With all of the above, who can we turn to? Who else but a Quant? Not just any Quant but Charlie McElligott of Nomura. Those who are tired of listening to CNBC’s Andrew Ross Sorkin* attempting to speak with him,  we recommend listening to or at least reading the transcript of a detailed discussion by Charlie McElligott with Erik Townsend of Macro Voices. What did he say about the long bond positioning?

  • “what you see here in the bonds space, it still is reflecting – and that’s almost consensual long across the boards. …. you’re getting a lot of max-long signal across the bond complex, which is capturing, certainly, the environment of this last three months of shock-down.”
  • “in light of some of this positioning dynamic – you can see on Page 8 there, just
    looking at CTA exposures – with the equities positioned just kind of at 18 percentile going back to 2011 or bonds at 98 percentile – This is where you start getting some of those extremes that can sharply reverse.”
  • “talking about that bond long and the impact that it’s had on equity behavior and equity cymatic behavior on the volatility complex, I do feel like there is a potential for this very large bond position to just reprice, even on incrementally better interpretation of the virus data.”
  • “some of this premium that’s been built into long in the bond space (as you see in Slide 1 with the CTA positioning giving that 100% long signal and most of the major G10 developed market bonds and then short-term money markets, eurodollar futures for instance) – some of that could bleed out into a less bad scenario. … if you get this less bad behavior in the fixed-income market, this less bad interpretation of the virus, the less bad interpretation of pricing in a potential re-shutdown, you’re going to get a yields-up trade. You’re going to get probably a bear-steepening trade.”
  • Investors are realizing they were probably too far set up into too long of a bond position. They’ve got to start taking down some of that bond exposure. And occasionally, with a core CPI beat or a big jobs beat when nobody knows how to estimate the jobs numbers that make growth look like it’s a little bit better than maybe we expected, you can get these positioning shock-downs. And I think that’s probably where we are right now.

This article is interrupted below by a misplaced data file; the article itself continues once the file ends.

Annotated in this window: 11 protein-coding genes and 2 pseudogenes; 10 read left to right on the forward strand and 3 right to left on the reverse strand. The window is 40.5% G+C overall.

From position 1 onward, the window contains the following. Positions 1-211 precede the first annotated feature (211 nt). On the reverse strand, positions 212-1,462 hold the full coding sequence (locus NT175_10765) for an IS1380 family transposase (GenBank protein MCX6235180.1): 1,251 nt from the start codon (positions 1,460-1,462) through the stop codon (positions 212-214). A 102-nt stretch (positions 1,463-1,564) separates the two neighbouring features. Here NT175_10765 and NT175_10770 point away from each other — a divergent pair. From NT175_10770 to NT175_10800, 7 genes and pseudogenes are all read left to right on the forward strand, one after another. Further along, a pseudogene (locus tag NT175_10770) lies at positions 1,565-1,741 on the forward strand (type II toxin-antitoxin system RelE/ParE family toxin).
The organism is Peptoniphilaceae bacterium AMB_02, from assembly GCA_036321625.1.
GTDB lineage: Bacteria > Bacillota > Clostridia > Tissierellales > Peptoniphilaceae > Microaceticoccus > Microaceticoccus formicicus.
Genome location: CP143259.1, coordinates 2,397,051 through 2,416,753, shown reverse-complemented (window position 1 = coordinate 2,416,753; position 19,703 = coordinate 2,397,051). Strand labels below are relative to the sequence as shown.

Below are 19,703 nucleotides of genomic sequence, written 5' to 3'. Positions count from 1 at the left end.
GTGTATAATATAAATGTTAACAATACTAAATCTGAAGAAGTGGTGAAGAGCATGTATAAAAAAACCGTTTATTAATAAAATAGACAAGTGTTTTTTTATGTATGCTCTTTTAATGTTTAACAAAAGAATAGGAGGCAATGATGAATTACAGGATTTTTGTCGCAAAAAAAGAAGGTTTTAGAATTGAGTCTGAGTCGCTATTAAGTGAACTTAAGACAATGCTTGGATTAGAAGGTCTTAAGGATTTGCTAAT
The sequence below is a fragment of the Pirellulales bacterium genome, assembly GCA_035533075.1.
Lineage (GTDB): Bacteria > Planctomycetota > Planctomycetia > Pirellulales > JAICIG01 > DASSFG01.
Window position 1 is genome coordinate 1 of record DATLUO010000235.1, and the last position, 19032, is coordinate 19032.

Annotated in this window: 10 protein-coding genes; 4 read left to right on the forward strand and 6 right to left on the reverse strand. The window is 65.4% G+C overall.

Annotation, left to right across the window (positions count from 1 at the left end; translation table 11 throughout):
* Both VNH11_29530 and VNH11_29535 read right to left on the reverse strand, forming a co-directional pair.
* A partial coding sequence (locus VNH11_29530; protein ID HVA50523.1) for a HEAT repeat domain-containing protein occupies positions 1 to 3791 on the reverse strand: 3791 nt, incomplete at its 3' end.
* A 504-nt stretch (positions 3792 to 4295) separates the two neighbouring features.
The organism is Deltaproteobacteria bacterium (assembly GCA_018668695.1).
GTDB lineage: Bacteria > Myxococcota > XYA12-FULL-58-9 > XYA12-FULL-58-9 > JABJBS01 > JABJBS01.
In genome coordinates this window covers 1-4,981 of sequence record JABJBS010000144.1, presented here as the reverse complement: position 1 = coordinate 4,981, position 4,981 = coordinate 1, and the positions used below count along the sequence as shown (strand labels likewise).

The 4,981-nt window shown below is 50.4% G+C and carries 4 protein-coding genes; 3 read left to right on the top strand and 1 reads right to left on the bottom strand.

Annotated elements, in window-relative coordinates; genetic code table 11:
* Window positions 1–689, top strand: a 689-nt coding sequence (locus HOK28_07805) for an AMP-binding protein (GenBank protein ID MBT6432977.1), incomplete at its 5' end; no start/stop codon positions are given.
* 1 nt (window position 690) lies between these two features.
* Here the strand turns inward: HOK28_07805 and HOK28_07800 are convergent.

Let us be clear. Mr. McElligott is speaking tactically above. He made it clear in his discussion on Macro Voices that

  • long term I believe in the three Ds – the long-term disinflationary implications of debt, of demographics, of tech disruption. Those are major headwinds. … “
  • “Jerome Powell got the joke back then. October 12 Fed minutes have him on the record as speaking and knowing that the Fed is running a massive (quote) short-volatility position. And that the market will continue wanting more and continue pressing more. I think that that, in and of itself, will never allow for a true end to the bond bull market.”

So the man who presciently said “Buy Bonds, Wear Diamonds” in 2019 could still prove correct:

  • Raoul Pal@RaoulGMIJust to remind you of The Chart of Truth – 10 year yields still heading for sub-zero.


*This should not be construed as a negative about Signor Sorkin. We can be guilty of lese majeste in case of physical majesty but never of intellectual majesty. Mr. Sorkin is certainly of the latter kind, a classic “BrIndian” as we have called him – the epitome to us of intellectual privilege, both born & bred, that every Brit-following Indian “intellectual” tries to project. We simply suggested above that an elite thinker like Mr. Sorkin should not get his mind soiled with practical ramifications of positioning & tactical reversals. That is not his forte. Better to leave that to Rick Santelli or, his fellow Sant, Mike Santoli.


2. U.S. Stocks – A summer rally based on fundamentals

No we are not joking. That comes from the man, the business cycles guru, who said weeks ago that this recession would be among short despite being so severe, the guru who wrote about the 3-Ds of recessions & focused on Diffusion. This week he said on CNBC’s Trading Nation that ECRI’s Weekly Leading Index says the “upturn, the directional upturn, was warranted by the cyclical economic fundamentals“. He described the chart below as,

  • “This is a fundamentally optimistic chart,…. It’s showing us that the cyclical fundamentals are to the upside.

To quote CNBC’s summary,

  • “Right now, Achuthan finds it’s revealing economic fundamentals are firmly supporting the market bounce. He doesn’t see runaway speculation driving stocks and expects the rally to least another six weeks.”